WORKS: String Quartet, Op. 3; Lyric Suite,
PERFORMER: Schoenberg Quartet; Pierre Woudenberg (clarinet), Bob Zimmerman (harmonium), Sepp Grotenhuis (piano)
CATALOGUE NO: CHAN 9999
Berg’s chamber output really only consists of three works – the String Quartet, the Lyric Suite and the tiny set of Four Pieces for clarinet and piano, Op. 5. Here that last work is played in Henk Guittart’s recent arrangement for viola and piano, which adds nothing to the original and seems a bizarre piece of programming when a clarinettist is recruited elsewhere on the disc. The other two arrangements here, though, are the composer’s own. His version for violin, clarinet and piano of the central movement of the Chamber Concerto is well known, but the instrumental reworking of the passacaglia that ends his ravishing orchestral Altenberg Lieder has never been recorded before; Berg wrote it in 1917 as a present for Alma Mahler and her daughter Anna.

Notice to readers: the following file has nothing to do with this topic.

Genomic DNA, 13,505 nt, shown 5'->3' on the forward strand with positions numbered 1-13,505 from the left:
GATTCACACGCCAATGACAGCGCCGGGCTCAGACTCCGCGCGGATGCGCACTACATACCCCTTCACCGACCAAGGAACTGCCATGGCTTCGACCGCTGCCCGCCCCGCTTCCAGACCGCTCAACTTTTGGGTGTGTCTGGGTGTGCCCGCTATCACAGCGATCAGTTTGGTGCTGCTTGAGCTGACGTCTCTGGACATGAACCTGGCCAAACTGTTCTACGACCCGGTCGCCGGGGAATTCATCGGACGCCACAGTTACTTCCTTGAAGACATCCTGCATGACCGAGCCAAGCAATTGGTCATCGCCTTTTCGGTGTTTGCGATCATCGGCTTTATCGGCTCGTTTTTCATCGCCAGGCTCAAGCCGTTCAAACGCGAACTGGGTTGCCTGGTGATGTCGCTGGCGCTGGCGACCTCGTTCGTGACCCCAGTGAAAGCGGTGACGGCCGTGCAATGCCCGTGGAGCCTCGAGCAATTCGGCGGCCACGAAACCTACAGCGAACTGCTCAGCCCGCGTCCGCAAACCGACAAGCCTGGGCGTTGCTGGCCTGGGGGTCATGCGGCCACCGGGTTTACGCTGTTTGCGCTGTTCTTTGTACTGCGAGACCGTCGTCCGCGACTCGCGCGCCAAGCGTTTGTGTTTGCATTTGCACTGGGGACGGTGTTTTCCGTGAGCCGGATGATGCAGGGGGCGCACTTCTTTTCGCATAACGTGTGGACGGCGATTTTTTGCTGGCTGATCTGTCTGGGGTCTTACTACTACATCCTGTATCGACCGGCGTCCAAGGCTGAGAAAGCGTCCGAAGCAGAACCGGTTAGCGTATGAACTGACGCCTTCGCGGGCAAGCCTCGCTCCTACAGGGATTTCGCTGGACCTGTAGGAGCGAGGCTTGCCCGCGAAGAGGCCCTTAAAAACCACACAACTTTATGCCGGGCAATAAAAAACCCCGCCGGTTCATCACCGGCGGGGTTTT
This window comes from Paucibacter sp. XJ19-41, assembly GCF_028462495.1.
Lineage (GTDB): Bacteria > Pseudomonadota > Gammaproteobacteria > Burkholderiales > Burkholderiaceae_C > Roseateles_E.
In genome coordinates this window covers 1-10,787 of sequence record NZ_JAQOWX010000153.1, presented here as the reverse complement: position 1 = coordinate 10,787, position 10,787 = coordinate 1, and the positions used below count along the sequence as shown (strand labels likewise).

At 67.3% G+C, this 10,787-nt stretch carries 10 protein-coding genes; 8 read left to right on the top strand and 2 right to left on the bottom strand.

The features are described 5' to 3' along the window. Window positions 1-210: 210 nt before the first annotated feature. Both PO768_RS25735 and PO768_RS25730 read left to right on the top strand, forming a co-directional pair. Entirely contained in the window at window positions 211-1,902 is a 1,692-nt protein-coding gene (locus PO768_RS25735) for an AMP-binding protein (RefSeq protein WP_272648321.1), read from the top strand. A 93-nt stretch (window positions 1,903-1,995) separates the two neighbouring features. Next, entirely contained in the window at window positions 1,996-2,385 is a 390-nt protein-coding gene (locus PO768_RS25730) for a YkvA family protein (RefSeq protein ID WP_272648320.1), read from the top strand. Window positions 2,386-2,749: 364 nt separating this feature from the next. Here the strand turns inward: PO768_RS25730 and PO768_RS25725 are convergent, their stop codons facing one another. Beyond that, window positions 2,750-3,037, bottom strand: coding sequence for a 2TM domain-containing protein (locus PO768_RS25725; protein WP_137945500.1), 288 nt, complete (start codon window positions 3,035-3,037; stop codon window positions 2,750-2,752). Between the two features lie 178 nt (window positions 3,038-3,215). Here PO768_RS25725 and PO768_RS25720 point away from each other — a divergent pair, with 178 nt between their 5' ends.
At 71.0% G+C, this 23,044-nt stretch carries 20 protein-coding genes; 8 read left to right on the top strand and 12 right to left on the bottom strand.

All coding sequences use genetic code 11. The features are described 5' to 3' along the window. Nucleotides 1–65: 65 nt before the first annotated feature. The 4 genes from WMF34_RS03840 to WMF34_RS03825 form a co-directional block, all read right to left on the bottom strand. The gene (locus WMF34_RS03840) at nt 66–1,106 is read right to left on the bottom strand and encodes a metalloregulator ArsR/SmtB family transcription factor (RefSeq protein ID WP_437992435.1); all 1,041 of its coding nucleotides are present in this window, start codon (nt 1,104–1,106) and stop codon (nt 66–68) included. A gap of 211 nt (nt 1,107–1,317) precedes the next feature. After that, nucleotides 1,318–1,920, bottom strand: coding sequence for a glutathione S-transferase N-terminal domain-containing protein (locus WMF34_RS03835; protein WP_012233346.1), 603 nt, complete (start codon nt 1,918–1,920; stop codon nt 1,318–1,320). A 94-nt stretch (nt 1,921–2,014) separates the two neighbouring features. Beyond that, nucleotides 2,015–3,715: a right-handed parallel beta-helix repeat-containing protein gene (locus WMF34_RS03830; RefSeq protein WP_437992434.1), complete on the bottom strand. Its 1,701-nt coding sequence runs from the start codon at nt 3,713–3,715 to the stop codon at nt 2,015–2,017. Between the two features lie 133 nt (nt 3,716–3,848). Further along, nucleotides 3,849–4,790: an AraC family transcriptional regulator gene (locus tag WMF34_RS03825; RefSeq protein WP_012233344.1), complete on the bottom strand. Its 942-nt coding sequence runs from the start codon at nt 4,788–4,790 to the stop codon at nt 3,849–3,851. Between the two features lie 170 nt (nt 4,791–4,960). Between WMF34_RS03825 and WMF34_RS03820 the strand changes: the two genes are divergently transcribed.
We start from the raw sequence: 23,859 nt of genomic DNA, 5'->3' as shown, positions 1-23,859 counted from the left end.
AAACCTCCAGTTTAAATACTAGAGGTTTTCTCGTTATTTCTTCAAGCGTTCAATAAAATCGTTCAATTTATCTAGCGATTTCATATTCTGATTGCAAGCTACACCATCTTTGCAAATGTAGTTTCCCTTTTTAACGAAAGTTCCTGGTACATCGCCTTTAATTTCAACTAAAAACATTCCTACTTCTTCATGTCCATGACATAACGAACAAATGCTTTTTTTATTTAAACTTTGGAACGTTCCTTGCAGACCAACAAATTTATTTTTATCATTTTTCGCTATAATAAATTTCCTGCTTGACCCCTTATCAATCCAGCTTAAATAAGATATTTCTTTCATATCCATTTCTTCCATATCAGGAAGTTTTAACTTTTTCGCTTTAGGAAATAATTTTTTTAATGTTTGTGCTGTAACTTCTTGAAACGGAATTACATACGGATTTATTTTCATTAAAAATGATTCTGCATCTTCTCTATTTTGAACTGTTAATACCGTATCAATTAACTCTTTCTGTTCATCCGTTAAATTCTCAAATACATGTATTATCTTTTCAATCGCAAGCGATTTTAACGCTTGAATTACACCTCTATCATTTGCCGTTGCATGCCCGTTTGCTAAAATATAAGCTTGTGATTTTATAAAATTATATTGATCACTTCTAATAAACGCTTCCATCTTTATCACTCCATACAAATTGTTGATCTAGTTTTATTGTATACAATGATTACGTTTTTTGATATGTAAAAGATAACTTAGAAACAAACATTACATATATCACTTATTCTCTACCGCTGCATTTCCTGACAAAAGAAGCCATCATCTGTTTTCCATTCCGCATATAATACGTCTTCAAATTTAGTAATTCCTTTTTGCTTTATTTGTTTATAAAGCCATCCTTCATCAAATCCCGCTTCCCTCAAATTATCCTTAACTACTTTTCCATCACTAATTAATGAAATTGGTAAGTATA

Anyone interested in the small print of Berg’s output will want to hear beautifully sifted textures of that rare morsel, but the real substance of this disc remains the two quartets. The Schoenberg Quartet has already shown its affinity with the Second Viennese School in its surveys of Schoenberg (reviewed last December) and Zemlinsky (see August), and there is nothing about its performances that is less than idiomatic or technically secure, but equally nothing that is truly outstanding about them either. The finest recent interpreters, the LaSalle (currently unavailable) and the Alban Berg Quartets, convey the extremes of the writing more vividly – the intense emotional and structural compression of Op. 3, and the interlocking arcs of expression in the Lyric Suite which bind it into such a unique whole. The Alban Berg just wins out, thanks to a fuller, more immediate recording. Andrew Clements